It was agreed that symptoms due to immediate gastrointestinal hypersensitivity typically develop within minutes to 2 hours of consumption of the responsible food allergen. These consist of nausea, abdominal pain, colic, vomiting within 1 to 2 hours, and/or diarrhea within 2 to 6 hours. In young infants, immediate vomiting is not always a consistent finding, and some of these infants vomit intermittently and show failure to thrive. In children with atopic dermatitis and food allergy, the repeated ingestion of food allergen appears to induce a partial desensitization of gastrointestinal mast cells resulting in subclinical reactions. Frequently, these children have poor appetite, poor weight gain, and intermittent abdominal pain, but carbohydrate permeability studies, a measure of gut wall integrity, demonstrate abnormal permeability in such patients (6,7).
Oral allergy syndrome (OAS) is estimated to affect up to 40% of adults who have pollen allergy, especially to birch, ragweed, and mugwort pollens (8) (Table 3). It is reported as a form of IgE-mediated contact allergy that is confined to the oropharynx, and rarely affects other target organs. This conference endorses this description. Local IgE-mediated mast cell activation provokes the rapid onset of pruritus, burning, tingling and swelling of the lips, tongue, palate and throat and, occasionally, a sensation of pruritus in the ears and/or tightness in the throat. Symptoms are recognized as usually short-lived and are most commonly associated with the ingestion of various fresh fruits and vegetables (9,10). Ragweed-allergic patients may experience OAS after contact with various fresh melons (e.g., watermelon, cantaloupe, honeydew) and bananas (10,11). Symptoms may be more prominent after the ragweed season, corresponding to the seasonal rise in ragweed-specific IgE levels. Birch pollen–allergic patients may have symptoms after the ingestion of raw potatoes, carrots, celery, apples, hazelnuts, and kiwi (10–13). Cross-reactivity between birch pollen and various fruits and vegetables is due to homology among various pathogenesis-related proteins important in the defense against plant diseases. Oral symptoms also have been described among several fruits in the Prunoideae subfamily, and appear to be due to a homologous 9-kDa protein found in these fruits (peach; [Pru p 1]), cherry, apricot, and plum) and Brazil nuts (Ber e 1) (14,15). Patients with OAS generally can ingest these foods in the cooked form without difficulty.
Mixed IgE-and Non–IgE-Mediated Disorders
Allergic eosinophilic esophagitis, gastritis, and gastroenterocolitis are characterized by various infiltrations of the esophagus, stomach, and/or intestinal walls with eosinophils, an absence of vasculitis, and peripheral eosinophilia in approximately 50% of patients. The eosinophilic infiltrate may involve the mucosal, muscular, and/or serosal layers of the stomach or small intestine, and clinical symptoms correlate with the extent of eosinophilic infiltration of the bowel wall (16–19). Eosinophilic infiltration of the muscular layer leads to thickening and rigidity-provoking symptoms of obstruction, whereas infiltration of the serosa results in ascites containing eosinophils. Although peripheral blood T cells from these patients have been shown to secrete excessive amounts of interleukin (IL)-4 and IL-5 compared with normal controls (20), the underlying immunopathogenesis of these disorders is poorly understood.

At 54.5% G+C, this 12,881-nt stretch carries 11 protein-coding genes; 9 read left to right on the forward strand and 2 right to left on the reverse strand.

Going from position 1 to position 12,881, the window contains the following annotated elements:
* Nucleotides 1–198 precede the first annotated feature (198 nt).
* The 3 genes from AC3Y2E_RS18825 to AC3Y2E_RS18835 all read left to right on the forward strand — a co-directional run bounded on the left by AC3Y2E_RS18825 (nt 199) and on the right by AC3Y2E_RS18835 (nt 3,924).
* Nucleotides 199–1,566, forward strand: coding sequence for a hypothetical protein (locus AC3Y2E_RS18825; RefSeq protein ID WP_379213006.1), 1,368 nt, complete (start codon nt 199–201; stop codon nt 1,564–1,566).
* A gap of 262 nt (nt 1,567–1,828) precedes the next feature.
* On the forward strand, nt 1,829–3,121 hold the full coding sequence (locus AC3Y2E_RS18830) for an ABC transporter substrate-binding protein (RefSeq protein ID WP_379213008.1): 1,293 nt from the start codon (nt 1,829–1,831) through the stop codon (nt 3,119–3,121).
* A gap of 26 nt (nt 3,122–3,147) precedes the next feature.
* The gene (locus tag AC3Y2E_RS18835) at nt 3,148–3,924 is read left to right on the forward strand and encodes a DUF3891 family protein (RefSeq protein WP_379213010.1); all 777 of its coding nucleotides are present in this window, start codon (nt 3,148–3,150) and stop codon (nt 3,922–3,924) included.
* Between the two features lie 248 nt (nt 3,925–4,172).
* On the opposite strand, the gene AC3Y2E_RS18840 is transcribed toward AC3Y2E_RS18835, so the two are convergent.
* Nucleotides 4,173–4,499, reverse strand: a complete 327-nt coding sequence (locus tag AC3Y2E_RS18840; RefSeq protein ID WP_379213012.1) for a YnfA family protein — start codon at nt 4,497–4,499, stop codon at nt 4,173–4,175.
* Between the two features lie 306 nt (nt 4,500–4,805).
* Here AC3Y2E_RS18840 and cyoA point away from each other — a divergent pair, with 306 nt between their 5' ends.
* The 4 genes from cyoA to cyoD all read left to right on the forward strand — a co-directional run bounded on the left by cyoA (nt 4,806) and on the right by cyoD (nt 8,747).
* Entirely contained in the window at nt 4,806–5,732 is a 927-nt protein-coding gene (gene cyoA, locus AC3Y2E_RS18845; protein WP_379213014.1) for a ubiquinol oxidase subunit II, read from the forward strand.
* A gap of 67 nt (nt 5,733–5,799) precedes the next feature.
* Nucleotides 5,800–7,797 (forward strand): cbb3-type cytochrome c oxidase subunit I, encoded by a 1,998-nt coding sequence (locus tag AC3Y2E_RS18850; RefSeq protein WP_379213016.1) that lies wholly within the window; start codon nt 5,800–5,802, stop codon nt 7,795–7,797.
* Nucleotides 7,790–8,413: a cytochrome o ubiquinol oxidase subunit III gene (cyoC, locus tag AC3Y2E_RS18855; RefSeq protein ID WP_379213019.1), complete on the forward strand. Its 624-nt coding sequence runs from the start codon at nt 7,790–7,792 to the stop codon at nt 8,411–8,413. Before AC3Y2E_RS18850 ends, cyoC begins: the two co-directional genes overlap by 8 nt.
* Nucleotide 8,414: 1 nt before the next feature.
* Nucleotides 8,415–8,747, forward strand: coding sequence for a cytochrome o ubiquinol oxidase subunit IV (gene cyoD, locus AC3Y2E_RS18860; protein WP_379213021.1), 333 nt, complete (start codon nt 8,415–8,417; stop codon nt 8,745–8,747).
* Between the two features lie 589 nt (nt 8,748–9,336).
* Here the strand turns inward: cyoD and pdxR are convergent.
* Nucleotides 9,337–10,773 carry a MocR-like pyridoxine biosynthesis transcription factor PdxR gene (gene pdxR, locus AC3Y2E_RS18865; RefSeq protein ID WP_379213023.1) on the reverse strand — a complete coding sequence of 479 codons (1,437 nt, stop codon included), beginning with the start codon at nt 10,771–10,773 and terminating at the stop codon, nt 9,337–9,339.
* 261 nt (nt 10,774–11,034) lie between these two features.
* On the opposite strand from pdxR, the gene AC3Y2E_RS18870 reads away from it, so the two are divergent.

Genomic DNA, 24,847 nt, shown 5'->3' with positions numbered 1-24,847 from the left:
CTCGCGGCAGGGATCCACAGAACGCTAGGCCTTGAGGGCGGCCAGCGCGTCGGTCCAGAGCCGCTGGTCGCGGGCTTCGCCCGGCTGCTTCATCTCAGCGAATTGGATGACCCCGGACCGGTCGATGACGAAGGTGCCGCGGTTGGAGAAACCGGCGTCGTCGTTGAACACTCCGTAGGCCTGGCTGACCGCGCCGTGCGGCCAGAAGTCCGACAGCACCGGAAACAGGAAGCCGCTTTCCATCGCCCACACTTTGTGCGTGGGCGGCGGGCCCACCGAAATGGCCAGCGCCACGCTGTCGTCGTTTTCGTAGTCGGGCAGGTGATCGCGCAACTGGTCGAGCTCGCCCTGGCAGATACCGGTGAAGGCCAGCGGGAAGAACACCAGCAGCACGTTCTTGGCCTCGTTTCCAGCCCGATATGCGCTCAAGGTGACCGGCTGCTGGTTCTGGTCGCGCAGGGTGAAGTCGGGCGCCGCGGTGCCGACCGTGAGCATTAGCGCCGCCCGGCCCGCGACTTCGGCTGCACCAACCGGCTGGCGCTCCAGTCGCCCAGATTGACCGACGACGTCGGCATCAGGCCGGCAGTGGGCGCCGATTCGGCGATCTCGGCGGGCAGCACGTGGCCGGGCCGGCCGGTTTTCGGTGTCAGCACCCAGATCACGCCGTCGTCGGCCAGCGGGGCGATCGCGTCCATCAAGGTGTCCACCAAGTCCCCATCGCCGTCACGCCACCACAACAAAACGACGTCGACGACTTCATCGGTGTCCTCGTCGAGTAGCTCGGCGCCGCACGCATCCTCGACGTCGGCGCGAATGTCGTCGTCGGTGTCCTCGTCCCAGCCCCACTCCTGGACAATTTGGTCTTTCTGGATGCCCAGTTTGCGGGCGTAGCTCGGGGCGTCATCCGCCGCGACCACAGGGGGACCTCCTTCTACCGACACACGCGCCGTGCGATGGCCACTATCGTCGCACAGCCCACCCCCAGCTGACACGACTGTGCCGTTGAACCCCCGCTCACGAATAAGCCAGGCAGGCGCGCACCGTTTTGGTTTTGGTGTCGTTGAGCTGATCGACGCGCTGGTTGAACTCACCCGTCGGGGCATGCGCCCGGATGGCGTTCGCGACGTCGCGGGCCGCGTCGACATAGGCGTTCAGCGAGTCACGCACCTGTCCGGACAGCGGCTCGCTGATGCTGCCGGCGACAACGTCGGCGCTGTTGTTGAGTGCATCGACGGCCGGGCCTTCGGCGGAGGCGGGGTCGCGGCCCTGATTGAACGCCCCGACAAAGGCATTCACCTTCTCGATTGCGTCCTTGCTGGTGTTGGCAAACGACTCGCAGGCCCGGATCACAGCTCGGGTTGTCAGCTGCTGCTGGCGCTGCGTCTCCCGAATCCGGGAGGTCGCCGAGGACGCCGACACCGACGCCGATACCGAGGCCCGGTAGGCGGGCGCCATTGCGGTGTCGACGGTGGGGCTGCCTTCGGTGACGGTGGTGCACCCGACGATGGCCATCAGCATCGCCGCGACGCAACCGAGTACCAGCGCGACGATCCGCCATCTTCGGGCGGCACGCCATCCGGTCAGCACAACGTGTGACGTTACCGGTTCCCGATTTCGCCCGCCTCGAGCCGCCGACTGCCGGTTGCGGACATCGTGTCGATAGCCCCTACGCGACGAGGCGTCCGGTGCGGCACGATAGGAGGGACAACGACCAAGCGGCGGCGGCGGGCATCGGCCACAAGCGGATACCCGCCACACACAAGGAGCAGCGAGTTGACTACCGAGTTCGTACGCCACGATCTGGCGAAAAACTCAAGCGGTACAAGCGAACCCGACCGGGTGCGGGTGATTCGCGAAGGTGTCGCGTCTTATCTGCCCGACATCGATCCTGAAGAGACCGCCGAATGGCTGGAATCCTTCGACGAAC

Allergic eosinophilic esophagitis, it is agreed, is seen most frequently during infancy through adolescence, and involves chronic esophagitis with or without reflux, as demonstrated by a 24-hour pH probe study dysphagia, intermittent emesis, food refusal, abdominal pain, irritability, sleep disturbance, failure to respond to conventional reflux medication, and, occasionally, esophageal strictures (Table 4). Total serum IgE is normal or slightly elevated, and peripheral eosinophilia is uncommon. Esophageal biopsy reveals infiltration of the mucosa and submucosa with eosinophils, papillary elongation, and basal zone hyperplasia. Older patients frequently are reactive to several foods, presumably on a non–IgE-mediated basis, because skin test and/or RAST results are frequently negative.
Young infants often respond to extensively hydrolyzed infant formulas, but older patients typically require amino acid–derived formulas for resolution of symptoms (21). Symptoms also respond to systemic steroids (e.g., 2 mg/kg per day) but generally return when steroids are tapered. Symptoms due to one or two foods (e.g., milk) frequently resolve in 1 to 2 years. One study of children less than 1 year of age with gastroesophageal reflux found that 40% of infants studied had cow's milk hypersensitivity and a characteristic phasic pattern on 24-hour pH probe studies (22).
Allergic eosinophilic gastritis, it is agreed, is more common between infancy and adolescence, with symptoms including postprandial vomiting, abdominal pain, anorexia, early satiety, hematemesis, failure to thrive, gastric outlet obstruction (rarely, pyloric stenosis ), and gastric bleeding (Table 5). Approximately half these patients have atopic features, elevated serum IgE levels, and peripheral eosinophilia. Gastric biopsy reveals marked infiltration of the mucosa and submucosa with eosinophils, especially in the gastric antrum. Treatment and outcome are similar to that seen in allergic eosinophilic esophagitis, except that long-term outcome is more guarded in older patients.